Shrine of the Grotto of the Redemption

Grotto of the Redemption, 300 N Broadway Ave, West Bend, Iowa, Združene države Amerike

Website of the Sanctuary

515-887-2371

Opening times Grotto – 24 hours a day, 7 days a week

History of the West Bend Grotto of the Redemption 

The story of how the Grotto came into being is as moving as are the scenes it portrays. It is generally told as a fact that as a young seminarian, Father Dobberstein became critically ill with pneumonia.

As he fought for his life he prayed to the Blessed Virgin Mary (the Mother of God) to intercede for him for the grace of health. He promised to build a shrine in her honor of he lived.

The illness passed, the student completed his studies and after his ordination he came to West Bend as Pastor in 1898. For over a decade he was stockpiling rocks and precious stones.

The actual work of giving permanence to his promise began to take shape in 1912. The designed purpose of the Grotto is to tell in silent stone made spiritually eloquent, the story of man’s fall and his redemption by Christ, the savior of the world.

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The purpose of the West Bend grotto of the redemption

In outlining the purpose of the grotto of the redemption the intention has been deliberate to preserve as far as possible the thought and expression of Father Dobberstein.

His first and only account of the Grotto is undated but it is thought to have appeared around the year 1936. From the time that the structure began to attract attention it was always called “The Grotto of the Redemption”.

Those who have travelled in parts of Europe are familiar with the religious atmosphere of grottos. Grotto differs from caves only in this that the openings near the surface of a vertical barrier are referred to as grottos. Cave or caverns may extend for miles under the surface and may or may not be high enough for a person to walk into comfortably.

The builder of the Grotto hopes, by visualizing in stone the fundamentals of the Christian religion, to induce the visitors here, to be not only the idle hearers but also to contemplative thinkers and courageous doers of the word of Christ.

The heart of man is usually more quickly reached through the eye than through the ear. The builder was confident that the finished project would speak for itself. Thus he was animated by the spirit of the psalm, “I shall be satisfied when Thy Glory cometh”.

The Grotto Museum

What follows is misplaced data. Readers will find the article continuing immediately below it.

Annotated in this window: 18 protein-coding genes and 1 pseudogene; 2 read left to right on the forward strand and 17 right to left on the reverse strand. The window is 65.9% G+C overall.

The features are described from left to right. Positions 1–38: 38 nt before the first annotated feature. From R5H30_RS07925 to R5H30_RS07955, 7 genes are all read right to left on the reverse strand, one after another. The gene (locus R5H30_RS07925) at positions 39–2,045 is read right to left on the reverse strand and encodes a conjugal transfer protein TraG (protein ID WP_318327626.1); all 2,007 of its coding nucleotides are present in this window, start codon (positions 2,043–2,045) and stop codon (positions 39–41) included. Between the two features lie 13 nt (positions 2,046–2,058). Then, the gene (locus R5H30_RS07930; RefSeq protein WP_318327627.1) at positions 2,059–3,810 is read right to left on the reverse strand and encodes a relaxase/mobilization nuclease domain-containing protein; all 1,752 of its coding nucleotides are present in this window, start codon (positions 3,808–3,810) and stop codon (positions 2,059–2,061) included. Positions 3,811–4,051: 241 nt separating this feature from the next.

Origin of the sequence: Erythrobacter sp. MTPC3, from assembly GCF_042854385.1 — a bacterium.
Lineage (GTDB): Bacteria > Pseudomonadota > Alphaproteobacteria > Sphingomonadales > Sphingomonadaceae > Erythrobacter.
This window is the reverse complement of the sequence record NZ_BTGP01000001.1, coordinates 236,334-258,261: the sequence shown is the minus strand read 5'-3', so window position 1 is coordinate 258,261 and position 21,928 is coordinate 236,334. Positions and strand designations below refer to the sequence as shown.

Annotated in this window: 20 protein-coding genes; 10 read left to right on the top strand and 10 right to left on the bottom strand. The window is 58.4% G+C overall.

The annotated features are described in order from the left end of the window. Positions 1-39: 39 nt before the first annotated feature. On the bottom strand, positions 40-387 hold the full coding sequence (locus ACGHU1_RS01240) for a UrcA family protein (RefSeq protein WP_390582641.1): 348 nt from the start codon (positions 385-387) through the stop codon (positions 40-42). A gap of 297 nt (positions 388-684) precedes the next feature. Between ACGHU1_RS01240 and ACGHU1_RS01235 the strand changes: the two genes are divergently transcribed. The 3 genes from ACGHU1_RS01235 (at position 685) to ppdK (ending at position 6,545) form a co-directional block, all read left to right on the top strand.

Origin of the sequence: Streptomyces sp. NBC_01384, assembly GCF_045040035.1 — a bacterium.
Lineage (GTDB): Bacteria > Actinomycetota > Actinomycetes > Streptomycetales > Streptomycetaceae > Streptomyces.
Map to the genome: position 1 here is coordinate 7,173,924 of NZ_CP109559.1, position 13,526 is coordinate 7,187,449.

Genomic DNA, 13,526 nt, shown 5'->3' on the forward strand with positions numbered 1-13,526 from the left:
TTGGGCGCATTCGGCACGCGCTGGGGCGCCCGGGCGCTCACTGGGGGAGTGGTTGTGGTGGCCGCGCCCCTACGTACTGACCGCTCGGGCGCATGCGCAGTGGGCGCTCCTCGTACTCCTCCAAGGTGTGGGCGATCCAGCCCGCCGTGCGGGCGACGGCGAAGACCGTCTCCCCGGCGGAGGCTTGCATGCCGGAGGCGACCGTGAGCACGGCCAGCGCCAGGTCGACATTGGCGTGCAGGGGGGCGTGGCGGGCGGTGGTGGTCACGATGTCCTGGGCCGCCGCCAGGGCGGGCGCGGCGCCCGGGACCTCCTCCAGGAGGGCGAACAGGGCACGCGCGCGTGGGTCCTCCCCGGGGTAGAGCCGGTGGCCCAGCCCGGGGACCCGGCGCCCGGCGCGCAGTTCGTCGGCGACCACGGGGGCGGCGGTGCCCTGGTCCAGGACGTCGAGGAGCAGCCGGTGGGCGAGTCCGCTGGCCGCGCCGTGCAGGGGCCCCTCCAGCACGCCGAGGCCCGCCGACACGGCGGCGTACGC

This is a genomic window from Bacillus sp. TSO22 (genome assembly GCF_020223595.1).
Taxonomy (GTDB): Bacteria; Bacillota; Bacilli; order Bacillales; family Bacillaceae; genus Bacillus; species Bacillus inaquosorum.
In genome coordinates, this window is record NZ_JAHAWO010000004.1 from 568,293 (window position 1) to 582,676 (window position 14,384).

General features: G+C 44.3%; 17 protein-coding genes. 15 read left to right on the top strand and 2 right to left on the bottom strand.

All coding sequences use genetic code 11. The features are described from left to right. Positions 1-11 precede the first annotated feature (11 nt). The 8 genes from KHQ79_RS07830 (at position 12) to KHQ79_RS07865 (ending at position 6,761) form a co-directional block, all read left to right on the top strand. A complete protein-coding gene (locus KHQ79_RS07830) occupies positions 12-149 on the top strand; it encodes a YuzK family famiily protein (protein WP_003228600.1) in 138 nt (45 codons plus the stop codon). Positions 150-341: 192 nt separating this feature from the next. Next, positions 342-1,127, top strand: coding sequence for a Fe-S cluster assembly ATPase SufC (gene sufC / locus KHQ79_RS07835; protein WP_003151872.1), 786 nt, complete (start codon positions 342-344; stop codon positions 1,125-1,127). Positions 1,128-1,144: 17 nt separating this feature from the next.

The Grotto Museum includes a large display of precious and semiprecious stones from throughout the world. Early pictures and news articles have been reproduced for your viewing. The Museum also includes tools used by Father Dobberstein in the construction of the Grotto. A documentary video of the Grotto can be viewed during museum hours.

Weekday:

  • Monday-wednesday-friday: 8 am at Ss. Peter and Paul, West Bend
  • Tuesday-Thursday: 8 am at St. Mary, Mallard

Saturday:

  • 5 pm at Ss. Peter and Paul, West Bend

Sunday:

  • 8 am at St. Mary, Mallard
  • 10 am at Ss. Peter and Paul, West Bend

History of the West Bend Grotto

The story of how the Grotto came into being is as moving as are the scenes it portrays. It is generally told as a fact that as a young seminarian, Father Dobberstein became critically ill with pneumonia. As he fought for his life he prayed to the Blessed Virgin Mary (the Mother of God) to intercede for him for the grace of health. He promised to build a shrine in her honor of he lived.

The illness passed, the student completed his studies and after his ordination he came to West Bend as Pastor in 1898. For over a decade he was stockpiling rocks and precious stones. The actual work of giving permanence to his promise began to take shape in 1912. The designed purpose of the Grotto is to tell in silent stone made spiritually eloquent, the story of man’s fall and his redemption by Christ, the savior of the world.

Father Paul Matthias Dobberstein

Father Paul Matthias Dobberstein was born in Rosenfeld, Germany on September 21, 1872. He received part of his early education at the University of Deitsche-Krone in Germany. When Paul was 20 years old he immigrated to America. On coming to America he entered the Seminary of St. Francis near Milwaukee to prepare for the Priesthood.

It was there that he began to show signs of unusual artistic ability that was to characterize all the waking hours of his earthly existence. He completed his studies for the Priesthood at St. Francis Seminary and was ordained there on June 30th, 1897. For one year he served as chaplain for the Sisters of Mount Carmel hospital in Dubuque.

Then when the Archdiocese of Dubuque was divided and Sioux City jurisdiction was formed he was appointed the pastor of West Bend Sts. Peter and Paul Catholic Church and remained there in that capacity for the rest of his life. During fifty-seven years he was counselor, instructor, and leader to the parishioners of St. Peter and Paul’s.

Posted in North America and United States